The owner of Irish broadband player Magnet Networks, Ken Peterson (pictured), told siliconrepublic.com that the company aims to have unbundled 40 local exchanges across Ireland by the end of this year, giving the company access to a significant portion of the country’s population for broadband services.
Magnet Networks is making an ongoing investment of €65m in its network rollout and now has more than 30 exchanges unbundled across the country, of which 12 are now enabled for synchronous SDSL. The operator’s national fibre optic network links Dublin, Cork, Galway, Limerick, Portlaoise and Waterford and interconnects with the Government’s metropolitan area networks.
Symmetric broadband services offers the same upload and download speeds, unlike standard ADSL which has faster download than upload. SDSL is pitched at businesses that typically need to send very large files, host a website from their premises or use applications such as voice over internet protocol (VoIP) where business-class call quality is required.
In an interview with siliconrepublic.com prior to yesterday’s Telecommunications and Internet Federation (TIF) annual conference where he was a speaker, Peterson said that the company is now reaching the end of its existing capital expenditure path.
“The majority of our capital expenditure is behind us. We have built out our national network and so far have unbundled over three dozen exchanges and by the end of the year we will be at 40 exchanges,” he said.
Magnet Networks came into being in December 2004 when Peterson’s investment firm Columbia Ventures Corporation (CVC) bought Leap Broadband, which was set up by brothers Charlie and Rory Ardagh.
CVC owns extensive telecoms assets in the US, Europe, and Australia. CVC’s other Irish interests include the ownership of Hibernia Atlantic, owner and operator of Ireland’s only direct fibre optic with North America and the UK in the form of a 12,200km submarine cable system.
Peterson made his fortune in the US by buying aluminium plants while at the bottom of an economic cycle and later selling them on when prices recovered. He describes CVC’s style of buying businesses at the bottom of an ebb as “contrarian”, focusing on opportunities that the investment world tends to overlook.
An example of this would be the acquisition of a smelting plant in Iceland. Peterson, as a result of his investment in broadband services in Iceland is also credited with helping position that country at the top of OECD league tables.
He displayed similar prowess in Ireland in recent months when he sold the former 360 Networks data centre in Clonshaugh to US real estate firm Digital Realty, which in turn has secured Amazon.com as its anchor tenant.
The data centre that Peterson has sold to Digital Realty was acquired by CVC four years ago along with a 12,200km transatlantic network for US$18m. The data centre and the trans-Atlantic cable system was originally built in Dublin at a cost of €900m and was sold for the €18m when 360 Networks filed for Chapter 11 bankruptcy.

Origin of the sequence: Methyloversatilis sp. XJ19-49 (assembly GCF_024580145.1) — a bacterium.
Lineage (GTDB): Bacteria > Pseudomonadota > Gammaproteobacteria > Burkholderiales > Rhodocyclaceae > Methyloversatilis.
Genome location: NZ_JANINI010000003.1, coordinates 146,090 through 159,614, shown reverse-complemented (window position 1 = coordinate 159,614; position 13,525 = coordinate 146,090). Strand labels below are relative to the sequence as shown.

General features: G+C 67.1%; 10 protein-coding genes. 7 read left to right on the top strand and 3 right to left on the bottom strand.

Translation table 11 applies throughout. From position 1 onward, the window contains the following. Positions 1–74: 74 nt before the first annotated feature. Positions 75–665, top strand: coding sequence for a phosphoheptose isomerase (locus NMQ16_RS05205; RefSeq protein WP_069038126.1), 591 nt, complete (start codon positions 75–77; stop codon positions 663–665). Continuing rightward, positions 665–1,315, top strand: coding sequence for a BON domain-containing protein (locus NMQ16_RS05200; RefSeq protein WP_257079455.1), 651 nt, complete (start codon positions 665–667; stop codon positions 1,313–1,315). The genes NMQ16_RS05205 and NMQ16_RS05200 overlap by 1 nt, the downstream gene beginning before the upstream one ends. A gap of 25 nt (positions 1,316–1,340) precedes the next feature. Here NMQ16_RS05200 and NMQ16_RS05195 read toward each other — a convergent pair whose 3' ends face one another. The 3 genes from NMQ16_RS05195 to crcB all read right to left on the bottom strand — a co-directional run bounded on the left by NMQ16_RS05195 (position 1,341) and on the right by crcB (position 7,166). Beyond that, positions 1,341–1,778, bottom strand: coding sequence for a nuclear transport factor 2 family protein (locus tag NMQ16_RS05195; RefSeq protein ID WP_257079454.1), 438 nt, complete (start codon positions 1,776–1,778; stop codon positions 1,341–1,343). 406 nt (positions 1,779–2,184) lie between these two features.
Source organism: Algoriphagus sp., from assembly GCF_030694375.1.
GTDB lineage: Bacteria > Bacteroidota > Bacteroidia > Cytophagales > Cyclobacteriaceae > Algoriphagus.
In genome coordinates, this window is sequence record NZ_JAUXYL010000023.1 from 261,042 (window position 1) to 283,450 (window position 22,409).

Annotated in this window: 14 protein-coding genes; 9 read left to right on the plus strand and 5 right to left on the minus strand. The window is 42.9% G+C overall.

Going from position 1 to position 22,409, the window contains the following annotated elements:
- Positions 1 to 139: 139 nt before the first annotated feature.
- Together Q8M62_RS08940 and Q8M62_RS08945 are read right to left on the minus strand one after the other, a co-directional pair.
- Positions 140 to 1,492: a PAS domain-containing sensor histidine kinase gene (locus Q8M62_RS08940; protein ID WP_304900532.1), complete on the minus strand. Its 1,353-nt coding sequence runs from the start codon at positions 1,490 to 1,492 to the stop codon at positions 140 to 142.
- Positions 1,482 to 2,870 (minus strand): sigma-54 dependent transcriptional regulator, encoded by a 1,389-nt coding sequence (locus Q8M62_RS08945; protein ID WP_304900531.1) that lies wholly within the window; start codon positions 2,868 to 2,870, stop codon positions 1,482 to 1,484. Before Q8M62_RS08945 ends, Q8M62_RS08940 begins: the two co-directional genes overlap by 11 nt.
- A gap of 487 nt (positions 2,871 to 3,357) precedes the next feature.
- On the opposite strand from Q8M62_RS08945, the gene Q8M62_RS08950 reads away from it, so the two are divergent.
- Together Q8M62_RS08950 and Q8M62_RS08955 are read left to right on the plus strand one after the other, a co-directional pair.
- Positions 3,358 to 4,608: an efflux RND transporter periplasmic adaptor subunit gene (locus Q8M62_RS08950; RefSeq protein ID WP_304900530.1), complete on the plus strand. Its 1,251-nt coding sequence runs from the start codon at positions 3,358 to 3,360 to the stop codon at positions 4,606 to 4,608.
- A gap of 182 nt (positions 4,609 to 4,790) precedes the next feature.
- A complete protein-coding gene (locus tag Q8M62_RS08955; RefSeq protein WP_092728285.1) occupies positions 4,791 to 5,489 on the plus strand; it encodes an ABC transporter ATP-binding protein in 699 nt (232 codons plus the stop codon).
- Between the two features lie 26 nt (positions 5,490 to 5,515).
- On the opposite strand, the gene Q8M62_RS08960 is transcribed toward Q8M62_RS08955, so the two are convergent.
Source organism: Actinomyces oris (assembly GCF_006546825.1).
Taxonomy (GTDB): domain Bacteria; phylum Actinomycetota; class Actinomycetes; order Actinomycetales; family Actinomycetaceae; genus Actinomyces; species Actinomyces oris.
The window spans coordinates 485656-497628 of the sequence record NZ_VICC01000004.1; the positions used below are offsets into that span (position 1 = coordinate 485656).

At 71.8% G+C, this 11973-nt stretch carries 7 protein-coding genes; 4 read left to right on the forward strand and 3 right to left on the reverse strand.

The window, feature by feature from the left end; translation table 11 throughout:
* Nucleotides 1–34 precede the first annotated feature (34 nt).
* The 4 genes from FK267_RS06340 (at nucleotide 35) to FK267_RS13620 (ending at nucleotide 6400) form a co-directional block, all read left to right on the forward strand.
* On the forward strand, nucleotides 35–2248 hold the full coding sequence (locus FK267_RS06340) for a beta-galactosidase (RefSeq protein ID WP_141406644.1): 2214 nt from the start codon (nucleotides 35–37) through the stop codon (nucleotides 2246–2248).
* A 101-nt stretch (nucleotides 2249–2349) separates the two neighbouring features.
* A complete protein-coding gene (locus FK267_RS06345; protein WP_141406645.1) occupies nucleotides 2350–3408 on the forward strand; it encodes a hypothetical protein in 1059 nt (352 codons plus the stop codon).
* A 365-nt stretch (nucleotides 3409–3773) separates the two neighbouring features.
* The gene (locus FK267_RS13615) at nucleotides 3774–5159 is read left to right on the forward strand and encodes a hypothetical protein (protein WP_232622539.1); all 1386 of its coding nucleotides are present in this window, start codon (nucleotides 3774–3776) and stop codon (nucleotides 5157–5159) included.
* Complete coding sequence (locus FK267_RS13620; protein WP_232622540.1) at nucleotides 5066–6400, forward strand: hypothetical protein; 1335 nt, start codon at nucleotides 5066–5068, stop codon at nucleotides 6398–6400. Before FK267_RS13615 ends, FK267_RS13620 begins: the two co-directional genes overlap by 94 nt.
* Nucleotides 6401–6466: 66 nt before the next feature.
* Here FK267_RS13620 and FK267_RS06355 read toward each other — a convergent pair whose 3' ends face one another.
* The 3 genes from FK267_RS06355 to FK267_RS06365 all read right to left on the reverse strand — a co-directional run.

Peterson said that he felt strongly that the regulatory environment in Ireland needs to improve if the country is to make serious headway. Another factor is Eircom and the industry working faster to speed up the transfer of customers between networks.
“You need to have a regulator that has the authority and the will to do what is necessary,” he said. “That means creating a competitive market out of a former State-owned monopoly. You’ve got to remember that the Irish nation created the network now owned by the incumbent. Such a network will never be built again because the costs of running services to every home are prohibitive.”
“To have a competitive environment in Ireland, competitors to Eircom need to be able to access that network. That is what is not fully mature in Ireland. However, I think that while Ireland is behind in these issues, it is not unique. Incumbents act in their best interests. We saw this in the US in the late Nineties and it was only three or four years ago that the competitive landscape began working.”
Peterson said that at present the current method of transferring a newly acquired customer from Eircom’s network to Magnet’s network was complicated for customers. “If at present you want to switch provider there are a lot of hoops you have to jump through that are pretty daunting such as signing termination orders and waiting to be connected.
“It should be instant and simultaneous. For a customer to change network in the present environment you would have to be pretty determined to change provider,” Peterson said.
By John Kennedy